JE: The process of songwriting has changed over the years. In the beginning I brought in almost finished songs and structures. Today it´s “just“ a riff or some harmonies, somebody picks it up, we start jamming and then we love it or we don´t. At one point SEB and me are starting to hum or sing. We are recording every rehearsal, every jam and are listening to it before the next rehearsal. We then discuss about it and try out different grooves, tempi, atmospheres, sounds. Our drummer C.RIP is playing a big part in arranging songs and developing structures…So the “song” as you know it from the album, is a common work of several band members.

Being a concept album did you approach the writing of D:REI any differently to say previous album Light Is The New Black?

JE: Not really. Light is the new black was considered by many to be a concept album as well. But D:REI seems to be so perfectly balanced and cohering, both musically and lyrically. To be honest: that is a happy ending and not a result of a worked out master plan. We have changed the sequence of the songs several times to find the perfect flow through the whole album … so we had to fiddle around with song titles and lyrics in the last moment during the recordings.

What did you take into the recording of D:REI in particular which you learnt on previous releases to enhance or ease its emergence in the studio?

JE: As said above … a clearer vision about the desired sound, recording techniques, approach and modus operandi. Additionally a greater open-mindedness, a grown faith, trust and friendship within the band and with our engineer/producer … relaxation and a strong belief that this album was going to become something special.

With a concept album is there a more demanding and intensive focus needed to link music and the expanding lyrical story of the narrative or does it pretty much come together as any other album?

SEB: I find it even a little easier because I had a specific movie in my head since the said date.

And is another concept album a possibility for future releases or maybe with the next will you return to individual standalone songs?

SEB: Anything can be, nothing must be.

JE: … all is possible. No plans, no expectations, no disappointments 😉

Have you shows/tour in the works to support D:REI, and if so will you be rampaging around Europe, the UK maybe?Black Space Riders 2

JE: Yes we have played some release-shows in some of the bigger German cities and are working on more shows and festival-slots in 2014. We are doing all this on our own. We have a distro and some professional help in the background, but in order to keep our independency and all rights… no label-contract! So most of the work, organization and booking is up to us. Additionally we all have families and jobs. It seems as though our new album, D:REI, will be received very well, so with that kind of “tailwind” we are starting now to book more shows for 2014 and will hopefully be able to play some festivals in the summer as well. Would love to play some shows in the UK, but we don´t have an “official” distro or label in the UK … so I guess we have to wait for some nice offers to play the UK.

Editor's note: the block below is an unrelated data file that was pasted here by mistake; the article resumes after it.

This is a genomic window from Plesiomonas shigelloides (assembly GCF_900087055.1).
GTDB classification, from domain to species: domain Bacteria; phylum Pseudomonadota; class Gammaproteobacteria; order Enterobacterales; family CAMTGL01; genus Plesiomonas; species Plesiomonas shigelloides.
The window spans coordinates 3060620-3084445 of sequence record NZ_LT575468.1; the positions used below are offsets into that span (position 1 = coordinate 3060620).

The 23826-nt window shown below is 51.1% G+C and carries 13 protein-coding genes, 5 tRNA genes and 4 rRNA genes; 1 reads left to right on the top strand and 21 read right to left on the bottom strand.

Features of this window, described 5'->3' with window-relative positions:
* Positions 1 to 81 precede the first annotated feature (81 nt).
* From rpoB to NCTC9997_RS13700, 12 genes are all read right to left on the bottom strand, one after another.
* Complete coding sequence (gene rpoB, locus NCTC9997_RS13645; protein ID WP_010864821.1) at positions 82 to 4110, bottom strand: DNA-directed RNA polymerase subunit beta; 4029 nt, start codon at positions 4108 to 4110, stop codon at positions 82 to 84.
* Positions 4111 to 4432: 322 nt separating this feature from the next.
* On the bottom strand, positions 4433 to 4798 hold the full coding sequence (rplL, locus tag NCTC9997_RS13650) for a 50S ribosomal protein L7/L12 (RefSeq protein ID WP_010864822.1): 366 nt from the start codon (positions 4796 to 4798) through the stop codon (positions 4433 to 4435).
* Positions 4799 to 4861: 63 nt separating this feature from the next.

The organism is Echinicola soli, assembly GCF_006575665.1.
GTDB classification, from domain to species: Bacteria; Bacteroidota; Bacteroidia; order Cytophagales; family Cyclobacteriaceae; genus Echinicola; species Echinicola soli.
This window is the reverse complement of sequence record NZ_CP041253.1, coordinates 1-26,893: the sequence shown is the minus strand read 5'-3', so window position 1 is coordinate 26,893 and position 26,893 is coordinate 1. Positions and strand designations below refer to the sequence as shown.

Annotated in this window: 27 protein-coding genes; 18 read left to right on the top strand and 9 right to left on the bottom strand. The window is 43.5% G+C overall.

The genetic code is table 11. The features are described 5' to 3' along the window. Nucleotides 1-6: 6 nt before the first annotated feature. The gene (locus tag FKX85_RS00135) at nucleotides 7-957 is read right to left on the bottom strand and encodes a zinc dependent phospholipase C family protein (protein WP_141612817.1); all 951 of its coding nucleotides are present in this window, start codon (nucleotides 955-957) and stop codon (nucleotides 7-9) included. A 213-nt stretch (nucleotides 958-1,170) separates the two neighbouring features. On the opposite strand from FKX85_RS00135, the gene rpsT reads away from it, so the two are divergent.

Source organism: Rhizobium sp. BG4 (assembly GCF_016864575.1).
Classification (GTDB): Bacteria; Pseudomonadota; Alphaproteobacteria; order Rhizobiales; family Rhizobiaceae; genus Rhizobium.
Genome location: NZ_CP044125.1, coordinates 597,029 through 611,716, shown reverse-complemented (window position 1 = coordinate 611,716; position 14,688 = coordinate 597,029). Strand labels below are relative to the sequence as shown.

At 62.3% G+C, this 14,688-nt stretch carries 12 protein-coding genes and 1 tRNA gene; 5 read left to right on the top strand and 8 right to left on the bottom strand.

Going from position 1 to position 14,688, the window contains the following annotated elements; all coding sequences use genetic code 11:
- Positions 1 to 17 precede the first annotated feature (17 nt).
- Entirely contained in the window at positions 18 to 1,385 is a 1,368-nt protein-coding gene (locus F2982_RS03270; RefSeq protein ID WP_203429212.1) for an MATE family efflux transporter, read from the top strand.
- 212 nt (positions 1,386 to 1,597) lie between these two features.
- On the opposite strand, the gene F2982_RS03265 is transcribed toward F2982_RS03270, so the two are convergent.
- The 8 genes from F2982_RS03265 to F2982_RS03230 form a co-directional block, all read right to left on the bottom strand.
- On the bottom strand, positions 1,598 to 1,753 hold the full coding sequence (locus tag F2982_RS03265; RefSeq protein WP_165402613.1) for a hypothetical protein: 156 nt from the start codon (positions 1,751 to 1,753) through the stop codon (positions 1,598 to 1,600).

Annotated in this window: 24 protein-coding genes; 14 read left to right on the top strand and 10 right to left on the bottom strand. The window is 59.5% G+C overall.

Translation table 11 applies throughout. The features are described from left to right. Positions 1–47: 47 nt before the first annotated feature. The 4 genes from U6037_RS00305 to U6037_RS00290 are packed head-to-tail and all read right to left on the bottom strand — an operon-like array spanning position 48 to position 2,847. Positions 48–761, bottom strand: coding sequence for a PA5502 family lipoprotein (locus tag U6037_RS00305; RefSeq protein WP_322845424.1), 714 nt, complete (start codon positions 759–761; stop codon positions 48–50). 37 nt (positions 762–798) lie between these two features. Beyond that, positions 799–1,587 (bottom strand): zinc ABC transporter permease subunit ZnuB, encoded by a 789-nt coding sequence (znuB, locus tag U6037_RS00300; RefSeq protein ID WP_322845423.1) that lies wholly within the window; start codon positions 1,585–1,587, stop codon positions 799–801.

Rightly or wrongly I have the assumption that you are a band which never stops writing or working on ideas, if correct how far are you into writing album 4? 😉

SEB: Honestly we have just a few ideas or fragments, because we were very busy with the preparation of our release-shows. But the prickling is already there and I’m looking forward to the upcoming rehearsals.

 Once again many thanks for sharing time with us, any last thoughts to leave us with?

JE: If you like what we are doing … tell the world about it! Spread the word! May the force be with you!

And lastly what are our biggest inspirations not so much for Black Space Riders but just as musicians?

JE: Of course each of us has different inspirations that is why we sound like we sound. On the other hand we have a lot of common preferences – and again – that is why we sound like we sound. Band-favourites are e.g. Black Sabbath, Deep Purple, NWOBHM, The Chameleons, Motorhead, Monster Magnet, Alice in Chains, Massive Attack … many more. For me personally on top of those: Psychedelia like on the early Pink Floyd –Albums. 80ies Dark Wave like Bauhaus or Joy Division and the BIG three: David Bowie, Tom Waits and Johnny Cash.

Read the D:REI review @ https://ringmasterreviewintroduces.wordpress.com/2014/01/23/black-space-riders-drei/

http://www.blackspaceriders.com

Pete RingMaster

The RingMaster Review 12/02/2014

Copyright RingMaster: MyFreeCopyright